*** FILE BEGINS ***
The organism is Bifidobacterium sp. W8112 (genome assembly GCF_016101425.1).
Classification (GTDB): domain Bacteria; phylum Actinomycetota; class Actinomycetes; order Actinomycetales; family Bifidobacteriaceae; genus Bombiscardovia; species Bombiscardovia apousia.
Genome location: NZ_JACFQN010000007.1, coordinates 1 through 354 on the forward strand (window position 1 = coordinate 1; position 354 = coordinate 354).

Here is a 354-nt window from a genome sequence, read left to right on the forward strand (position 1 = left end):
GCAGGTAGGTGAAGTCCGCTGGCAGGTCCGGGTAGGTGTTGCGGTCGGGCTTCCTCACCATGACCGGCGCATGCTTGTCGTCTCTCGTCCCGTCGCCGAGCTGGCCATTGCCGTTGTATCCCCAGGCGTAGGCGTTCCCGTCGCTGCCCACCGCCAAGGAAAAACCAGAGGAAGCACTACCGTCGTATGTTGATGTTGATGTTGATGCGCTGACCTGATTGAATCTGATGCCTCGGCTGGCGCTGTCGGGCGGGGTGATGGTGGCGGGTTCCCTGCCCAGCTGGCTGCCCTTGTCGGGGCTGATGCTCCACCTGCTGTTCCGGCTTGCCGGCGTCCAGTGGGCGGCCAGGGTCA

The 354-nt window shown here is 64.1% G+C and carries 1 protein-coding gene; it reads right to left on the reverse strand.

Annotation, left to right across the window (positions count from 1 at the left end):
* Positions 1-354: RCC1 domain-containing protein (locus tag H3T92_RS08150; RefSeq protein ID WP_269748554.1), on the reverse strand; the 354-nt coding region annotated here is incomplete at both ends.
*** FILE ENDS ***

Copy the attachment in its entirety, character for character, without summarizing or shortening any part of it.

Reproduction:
The organism is Bifidobacterium sp. W8112 (genome assembly GCF_016101425.1).
Classification (GTDB): domain Bacteria; phylum Actinomycetota; class Actinomycetes; order Actinomycetales; family Bifidobacteriaceae; genus Bombiscardovia; species Bombiscardovia apousia.
Genome location: NZ_JACFQN010000007.1, coordinates 1 through 354 on the forward strand (window position 1 = coordinate 1; position 354 = coordinate 354).

Here is a 354-nt window from a genome sequence, read left to right on the forward strand (position 1 = left end):
GCAGGTAGGTGAAGTCCGCTGGCAGGTCCGGGTAGGTGTTGCGGTCGGGCTTCCTCACCATGACCGGCGCATGCTTGTCGTCTCTCGTCCCGTCGCCGAGCTGGCCATTGCCGTTGTATCCCCAGGCGTAGGCGTTCCCGTCGCTGCCCACCGCCAAGGAAAAACCAGAGGAAGCACTACCGTCGTATGTTGATGTTGATGTTGATGCGCTGACCTGATTGAATCTGATGCCTCGGCTGGCGCTGTCGGGCGGGGTGATGGTGGCGGGTTCCCTGCCCAGCTGGCTGCCCTTGTCGGGGCTGATGCTCCACCTGCTGTTCCGGCTTGCCGGCGTCCAGTGGGCGGCCAGGGTCA

The 354-nt window shown here is 64.1% G+C and carries 1 protein-coding gene; it reads right to left on the reverse strand.

Annotation, left to right across the window (positions count from 1 at the left end):
* Positions 1-354: RCC1 domain-containing protein (locus tag H3T92_RS08150; RefSeq protein ID WP_269748554.1), on the reverse strand; the 354-nt coding region annotated here is incomplete at both ends.